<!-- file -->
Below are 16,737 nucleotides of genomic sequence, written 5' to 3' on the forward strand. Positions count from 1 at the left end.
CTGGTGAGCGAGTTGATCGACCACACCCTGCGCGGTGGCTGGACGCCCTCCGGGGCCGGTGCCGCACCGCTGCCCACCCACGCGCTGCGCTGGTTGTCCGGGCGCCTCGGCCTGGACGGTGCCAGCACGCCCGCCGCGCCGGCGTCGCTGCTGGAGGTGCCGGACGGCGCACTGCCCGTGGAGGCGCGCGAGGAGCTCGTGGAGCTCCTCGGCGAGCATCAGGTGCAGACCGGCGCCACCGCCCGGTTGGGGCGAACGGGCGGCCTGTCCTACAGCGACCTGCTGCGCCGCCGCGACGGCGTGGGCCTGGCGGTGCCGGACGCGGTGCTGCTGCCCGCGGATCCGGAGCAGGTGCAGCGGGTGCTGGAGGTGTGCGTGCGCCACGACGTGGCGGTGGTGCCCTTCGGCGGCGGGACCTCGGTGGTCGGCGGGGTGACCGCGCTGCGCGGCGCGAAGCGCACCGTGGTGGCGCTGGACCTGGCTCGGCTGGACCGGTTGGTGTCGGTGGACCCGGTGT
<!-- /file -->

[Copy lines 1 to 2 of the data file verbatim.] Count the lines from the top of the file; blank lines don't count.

Below are 16,737 nucleotides of genomic sequence, written 5' to 3' on the forward strand. Positions count from 1 at the left end.
CTGGTGAGCGAGTTGATCGACCACACCCTGCGCGGTGGCTGGACGCCCTCCGGGGCCGGTGCCGCACCGCTGCCCACCCACGCGCTGCGCTGGTTGTCCGGGCGCCTCGGCCTGGACGGTGCCAGCACGCCCGCCGCGCCGGCGTCGCTGCTGGAGGTGCCGGACGGCGCACTGCCCGTGGAGGCGCGCGAGGAGCTCGTGGAGCTCCTCGGCGAGCATCAGGTGCAGACCGGCGCCACCGCCCGGTTGGGGCGAACGGGCGGCCTGTCCTACAGCGACCTGCTGCGCCGCCGCGACGGCGTGGGCCTGGCGGTGCCGGACGCGGTGCTGCTGCCCGCGGATCCGGAGCAGGTGCAGCGGGTGCTGGAGGTGTGCGTGCGCCACGACGTGGCGGTGGTGCCCTTCGGCGGCGGGACCTCGGTGGTCGGCGGGGTGACCGCGCTGCGCGGCGCGAAGCGCACCGTGGTGGCGCTGGACCTGGCTCGGCTGGACCGGTTGGTGTCGGTGGACCCGGTGT